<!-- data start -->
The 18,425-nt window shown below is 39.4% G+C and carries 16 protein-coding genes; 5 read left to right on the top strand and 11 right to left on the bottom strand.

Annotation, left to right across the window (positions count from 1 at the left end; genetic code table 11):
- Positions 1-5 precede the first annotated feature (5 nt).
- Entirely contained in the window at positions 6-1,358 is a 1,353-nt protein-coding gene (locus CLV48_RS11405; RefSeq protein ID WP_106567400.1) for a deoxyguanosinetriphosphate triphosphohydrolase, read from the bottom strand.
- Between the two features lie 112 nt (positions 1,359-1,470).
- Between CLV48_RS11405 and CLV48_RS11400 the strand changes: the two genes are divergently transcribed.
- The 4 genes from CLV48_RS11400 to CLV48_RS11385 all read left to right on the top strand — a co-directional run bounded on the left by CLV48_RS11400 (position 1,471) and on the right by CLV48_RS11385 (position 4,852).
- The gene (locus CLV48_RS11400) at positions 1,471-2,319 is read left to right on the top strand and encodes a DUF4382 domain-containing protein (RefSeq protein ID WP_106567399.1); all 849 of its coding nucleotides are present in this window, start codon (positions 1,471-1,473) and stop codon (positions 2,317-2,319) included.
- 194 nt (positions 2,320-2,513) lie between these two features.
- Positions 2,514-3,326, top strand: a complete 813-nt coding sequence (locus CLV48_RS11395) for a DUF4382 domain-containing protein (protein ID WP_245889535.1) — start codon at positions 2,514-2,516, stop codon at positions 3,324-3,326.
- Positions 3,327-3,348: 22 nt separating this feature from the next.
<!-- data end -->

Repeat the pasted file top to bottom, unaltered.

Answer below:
The 18,425-nt window shown below is 39.4% G+C and carries 16 protein-coding genes; 5 read left to right on the top strand and 11 right to left on the bottom strand.

Annotation, left to right across the window (positions count from 1 at the left end; genetic code table 11):
- Positions 1-5 precede the first annotated feature (5 nt).
- Entirely contained in the window at positions 6-1,358 is a 1,353-nt protein-coding gene (locus CLV48_RS11405; RefSeq protein ID WP_106567400.1) for a deoxyguanosinetriphosphate triphosphohydrolase, read from the bottom strand.
- Between the two features lie 112 nt (positions 1,359-1,470).
- Between CLV48_RS11405 and CLV48_RS11400 the strand changes: the two genes are divergently transcribed.
- The 4 genes from CLV48_RS11400 to CLV48_RS11385 all read left to right on the top strand — a co-directional run bounded on the left by CLV48_RS11400 (position 1,471) and on the right by CLV48_RS11385 (position 4,852).
- The gene (locus CLV48_RS11400) at positions 1,471-2,319 is read left to right on the top strand and encodes a DUF4382 domain-containing protein (RefSeq protein ID WP_106567399.1); all 849 of its coding nucleotides are present in this window, start codon (positions 1,471-1,473) and stop codon (positions 2,317-2,319) included.
- 194 nt (positions 2,320-2,513) lie between these two features.
- Positions 2,514-3,326, top strand: a complete 813-nt coding sequence (locus CLV48_RS11395) for a DUF4382 domain-containing protein (protein ID WP_245889535.1) — start codon at positions 2,514-2,516, stop codon at positions 3,324-3,326.
- Positions 3,327-3,348: 22 nt separating this feature from the next.